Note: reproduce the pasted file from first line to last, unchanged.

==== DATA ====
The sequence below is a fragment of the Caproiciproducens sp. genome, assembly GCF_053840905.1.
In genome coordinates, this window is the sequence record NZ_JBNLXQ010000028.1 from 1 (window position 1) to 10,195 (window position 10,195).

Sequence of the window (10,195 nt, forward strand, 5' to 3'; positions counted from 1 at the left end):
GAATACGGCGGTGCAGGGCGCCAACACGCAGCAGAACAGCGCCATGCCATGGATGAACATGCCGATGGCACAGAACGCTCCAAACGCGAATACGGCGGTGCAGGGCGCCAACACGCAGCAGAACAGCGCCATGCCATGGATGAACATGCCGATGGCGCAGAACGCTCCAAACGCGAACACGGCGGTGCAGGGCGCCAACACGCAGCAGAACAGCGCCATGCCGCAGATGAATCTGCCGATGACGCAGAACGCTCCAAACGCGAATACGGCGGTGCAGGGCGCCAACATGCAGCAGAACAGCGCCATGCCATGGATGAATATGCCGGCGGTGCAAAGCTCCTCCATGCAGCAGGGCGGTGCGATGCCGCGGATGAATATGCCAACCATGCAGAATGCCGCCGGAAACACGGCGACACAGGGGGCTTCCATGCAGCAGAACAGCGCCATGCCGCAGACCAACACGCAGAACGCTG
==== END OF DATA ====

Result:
The sequence below is a fragment of the Caproiciproducens sp. genome, assembly GCF_053840905.1.
In genome coordinates, this window is the sequence record NZ_JBNLXQ010000028.1 from 1 (window position 1) to 10,195 (window position 10,195).

Sequence of the window (10,195 nt, forward strand, 5' to 3'; positions counted from 1 at the left end):
GAATACGGCGGTGCAGGGCGCCAACACGCAGCAGAACAGCGCCATGCCATGGATGAACATGCCGATGGCACAGAACGCTCCAAACGCGAATACGGCGGTGCAGGGCGCCAACACGCAGCAGAACAGCGCCATGCCATGGATGAACATGCCGATGGCGCAGAACGCTCCAAACGCGAACACGGCGGTGCAGGGCGCCAACACGCAGCAGAACAGCGCCATGCCGCAGATGAATCTGCCGATGACGCAGAACGCTCCAAACGCGAATACGGCGGTGCAGGGCGCCAACATGCAGCAGAACAGCGCCATGCCATGGATGAATATGCCGGCGGTGCAAAGCTCCTCCATGCAGCAGGGCGGTGCGATGCCGCGGATGAATATGCCAACCATGCAGAATGCCGCCGGAAACACGGCGACACAGGGGGCTTCCATGCAGCAGAACAGCGCCATGCCGCAGACCAACACGCAGAACGCTG